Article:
The upper horizontal row 50 formed by the light emitting diodes 28, 20, 16, 22 and 30 represent the range of possible deflections for the ailerons. The Lamp 16 has no function where the ailerons are concerned. The neutral position of the ailerons is instead indicated by the small lamp diodes 20 and 22, which may be lighted as a pair. A light on the upper left bar diodes 28 indicates that the left aileron is deflected upward and the right aileron is deflected downward, and that the aircraft will therefore roll to the left. A light on the upper right bar of diode 30 indicates that the left aileron has been deflected downward and the right aileron has been deflected upward producing a rolling moment of the aircraft to the right. A light at the extreme left or at the extreme right of the row indicates that the ailerons have been deflected, one up and one down, to the maximum possible extent.
The lower horizontal row 54 formed by the lower left bar of diodes 32, the lamp diode 18, and the lower right bar of diodes 34 represent the range of possible rudder deflections. If the lamp 18 is activated, the rudder is in the undeflected position. If a diode on the lower left bar of diodes 32 is activated, the rudder is deflected to the left and the aircraft will turn left. If a diode on the lower right bar of diodes 34 is activated, the rudder has been deflected to the right, thus, producing a right turn of the vehicle. A light at either the extreme left or extreme right of the lower horizontal row 54 indicates that the rudder has been deflected to the maximum allowable extent.
FIG. 2 is a block diagram showing the mode of operation of the embodiment of the invention shown in FIG. 1. Measurements are taken by an aileron transducer 36, an elevator transducer 38, and a rudder transducer 40 linked in a conventional manner to the aircraft control surfaces. These transducers produce analog voltage signals that are input to the ACPI 10 through a connector 42. Once inside the ACPI 10, the control surface signals are applied to a plurality of analog voltage decoder/divider and display drivers 44, 46, 48 which activate, respectively, diodes of the rows and column of light emitting diodes 50, 52, and 54.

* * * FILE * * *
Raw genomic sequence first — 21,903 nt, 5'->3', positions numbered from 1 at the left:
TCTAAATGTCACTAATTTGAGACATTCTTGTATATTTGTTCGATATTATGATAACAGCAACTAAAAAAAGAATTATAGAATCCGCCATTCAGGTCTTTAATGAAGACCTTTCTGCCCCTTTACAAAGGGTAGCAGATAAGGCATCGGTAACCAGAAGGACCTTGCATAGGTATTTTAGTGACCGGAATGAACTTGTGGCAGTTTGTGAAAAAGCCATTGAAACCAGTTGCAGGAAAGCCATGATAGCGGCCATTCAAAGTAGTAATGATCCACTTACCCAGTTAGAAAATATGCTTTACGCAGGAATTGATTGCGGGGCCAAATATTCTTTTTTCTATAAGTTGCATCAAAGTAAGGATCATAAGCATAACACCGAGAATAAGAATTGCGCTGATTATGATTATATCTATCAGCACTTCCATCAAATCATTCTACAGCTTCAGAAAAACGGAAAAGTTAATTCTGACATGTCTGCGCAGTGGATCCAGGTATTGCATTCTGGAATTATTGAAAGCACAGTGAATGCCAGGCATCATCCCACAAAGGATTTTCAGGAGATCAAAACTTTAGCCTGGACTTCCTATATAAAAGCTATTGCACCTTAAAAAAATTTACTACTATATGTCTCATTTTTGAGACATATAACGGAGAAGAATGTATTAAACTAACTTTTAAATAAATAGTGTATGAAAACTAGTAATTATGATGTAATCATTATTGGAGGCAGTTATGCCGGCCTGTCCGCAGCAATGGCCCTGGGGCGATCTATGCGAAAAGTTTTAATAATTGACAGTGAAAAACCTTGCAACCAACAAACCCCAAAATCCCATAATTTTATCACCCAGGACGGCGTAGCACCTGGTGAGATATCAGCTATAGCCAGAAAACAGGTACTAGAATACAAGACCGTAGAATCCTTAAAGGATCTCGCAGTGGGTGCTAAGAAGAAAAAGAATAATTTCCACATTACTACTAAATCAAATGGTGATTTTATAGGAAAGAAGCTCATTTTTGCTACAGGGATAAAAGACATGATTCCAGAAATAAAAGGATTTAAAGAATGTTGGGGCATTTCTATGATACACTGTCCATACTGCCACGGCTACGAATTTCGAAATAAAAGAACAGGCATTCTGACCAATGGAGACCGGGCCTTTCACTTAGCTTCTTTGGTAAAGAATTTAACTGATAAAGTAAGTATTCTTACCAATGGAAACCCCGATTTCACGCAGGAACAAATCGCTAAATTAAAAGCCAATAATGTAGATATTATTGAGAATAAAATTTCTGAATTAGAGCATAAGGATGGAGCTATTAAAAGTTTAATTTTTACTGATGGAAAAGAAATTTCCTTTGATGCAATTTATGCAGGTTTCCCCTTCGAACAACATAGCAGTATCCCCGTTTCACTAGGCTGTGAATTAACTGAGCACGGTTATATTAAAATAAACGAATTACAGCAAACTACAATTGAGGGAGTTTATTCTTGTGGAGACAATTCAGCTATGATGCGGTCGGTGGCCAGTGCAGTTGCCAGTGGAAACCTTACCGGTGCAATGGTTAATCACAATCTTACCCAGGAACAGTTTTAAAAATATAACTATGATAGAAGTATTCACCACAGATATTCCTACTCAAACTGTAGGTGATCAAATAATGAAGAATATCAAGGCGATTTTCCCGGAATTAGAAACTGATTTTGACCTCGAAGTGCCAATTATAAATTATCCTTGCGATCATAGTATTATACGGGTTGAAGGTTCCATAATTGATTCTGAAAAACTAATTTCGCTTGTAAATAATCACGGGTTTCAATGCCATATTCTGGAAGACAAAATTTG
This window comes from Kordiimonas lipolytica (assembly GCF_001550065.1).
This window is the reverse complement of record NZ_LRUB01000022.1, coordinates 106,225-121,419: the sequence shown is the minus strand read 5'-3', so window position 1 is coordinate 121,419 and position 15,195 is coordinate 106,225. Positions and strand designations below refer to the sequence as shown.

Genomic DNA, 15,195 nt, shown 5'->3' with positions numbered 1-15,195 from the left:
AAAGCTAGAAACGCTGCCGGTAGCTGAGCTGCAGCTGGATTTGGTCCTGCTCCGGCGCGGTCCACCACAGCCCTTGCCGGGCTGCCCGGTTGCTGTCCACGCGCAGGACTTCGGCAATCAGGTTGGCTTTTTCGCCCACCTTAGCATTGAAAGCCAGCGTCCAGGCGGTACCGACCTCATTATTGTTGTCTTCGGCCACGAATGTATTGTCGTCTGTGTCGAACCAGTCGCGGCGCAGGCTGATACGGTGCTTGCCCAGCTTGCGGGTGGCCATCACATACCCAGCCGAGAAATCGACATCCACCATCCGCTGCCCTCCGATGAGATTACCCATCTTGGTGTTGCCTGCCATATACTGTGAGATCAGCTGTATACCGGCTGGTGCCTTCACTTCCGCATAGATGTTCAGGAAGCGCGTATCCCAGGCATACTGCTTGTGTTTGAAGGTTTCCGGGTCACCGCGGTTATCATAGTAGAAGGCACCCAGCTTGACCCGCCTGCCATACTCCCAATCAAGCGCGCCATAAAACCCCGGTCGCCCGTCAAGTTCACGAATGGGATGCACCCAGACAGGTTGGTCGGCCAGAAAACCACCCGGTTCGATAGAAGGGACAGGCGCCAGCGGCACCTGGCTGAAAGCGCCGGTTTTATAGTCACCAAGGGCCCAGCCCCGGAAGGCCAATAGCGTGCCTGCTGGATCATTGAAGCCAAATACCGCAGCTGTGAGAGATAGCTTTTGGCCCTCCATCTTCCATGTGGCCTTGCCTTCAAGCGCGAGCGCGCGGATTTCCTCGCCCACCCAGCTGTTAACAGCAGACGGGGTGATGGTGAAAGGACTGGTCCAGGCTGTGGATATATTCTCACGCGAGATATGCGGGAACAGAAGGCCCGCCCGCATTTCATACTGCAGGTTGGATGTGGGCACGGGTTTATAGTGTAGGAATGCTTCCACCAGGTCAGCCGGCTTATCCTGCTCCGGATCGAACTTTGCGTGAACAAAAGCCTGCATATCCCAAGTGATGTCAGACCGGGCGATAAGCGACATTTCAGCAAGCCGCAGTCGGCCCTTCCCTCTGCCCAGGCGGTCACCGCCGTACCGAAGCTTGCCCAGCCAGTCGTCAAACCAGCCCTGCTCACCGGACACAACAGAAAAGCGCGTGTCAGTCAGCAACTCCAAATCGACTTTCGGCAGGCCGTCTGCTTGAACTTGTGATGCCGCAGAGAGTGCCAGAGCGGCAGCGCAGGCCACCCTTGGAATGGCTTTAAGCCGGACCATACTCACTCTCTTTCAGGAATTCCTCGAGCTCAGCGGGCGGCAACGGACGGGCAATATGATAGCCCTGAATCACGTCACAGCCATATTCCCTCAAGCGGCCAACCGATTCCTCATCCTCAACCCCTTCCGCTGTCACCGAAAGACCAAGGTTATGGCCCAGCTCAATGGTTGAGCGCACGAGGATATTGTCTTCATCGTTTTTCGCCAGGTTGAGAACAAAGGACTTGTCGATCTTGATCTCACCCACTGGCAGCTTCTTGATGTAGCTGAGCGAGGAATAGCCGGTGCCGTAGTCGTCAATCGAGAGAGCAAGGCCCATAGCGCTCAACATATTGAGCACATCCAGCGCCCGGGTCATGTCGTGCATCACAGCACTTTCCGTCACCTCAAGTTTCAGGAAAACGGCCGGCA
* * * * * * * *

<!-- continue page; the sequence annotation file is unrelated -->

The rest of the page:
A partial electric circuit diagram of the embodiment of the invention shown in FIG. 1 is shown in the FIG. 3. For illustration purposes, the circuitry is for processing the elevator signal, but substantially identical circuits can be used for processing the rudder and aileron portions of the display. The connector 42 provides the inlet for the elevator signal, as well as the rudder and aileron signals and the power and ground sources. A potentiometer 56 allows the display range of the analog voltage decoder/divider and display driver 46 formed by the combination of an integrated circuit 58 and an integrated circuit 60 to be adjusted to match the range of the input voltage. A wiper 62 of the potentiometer 56 carries the input signal to the integrated circuits 58 and 60. A variable resistor 64 allows the output of the voltage decoder/divider and display driver 46 to be adjusted so that a voltage at the center of the input range activates the lamp diode at the center of the column. The ACPI 10 is properly adjusted when full deflection of the control surface, in one direction through its respective transducer 38 of the FIG. 2, activates a diode(s) at one end of the display and full deflection of the control surface in the opposite direction, activates a diode(s) in the opposite end of the display.
A pair of resistors 66 and 68 control the current applied to the light emitting diodes and so the brightness of the display, and a pair of capacitors 70 and 72 are bypass capacitors to eliminate oscillation. A resistor 74 couples the integrated circuit 58 the to the integrated circuit 60. A voltage regulator 76 receives the power input from the connector 42 and generates an output voltage sent to one terminal of all the light emitting diodes. The heat generated by the voltage regulator 76 is dissipated by a heat sink 78. Reference numbers 80 and 82 denote the bypass capacitors for the voltage regulator 76. The ground signal generated by the analog voltage decoder/divider and display driver 46 at one of the outlet ports causes current to flow across the diode linked to that output and so activates one of the light emitting diodes.
FIG. 3 further shows two alternatives for the circuitry controlling the center of each row of light emitting diodes. A single lamp diode, such as the large lamp diode 16 of the FIG. 1, is used to indicate the center of the column of LEDs 52 for the elevator and the row of LEDs 54 for the rudder control surfaces. For the aileron row of LEDs 50, two lamp diodes, such as small lamp diodes 20 and 22 in FIG. 1, are placed in electrical parallel and so activated as a pair by a single ground signal from the voltage decoder/divider and display driver 46.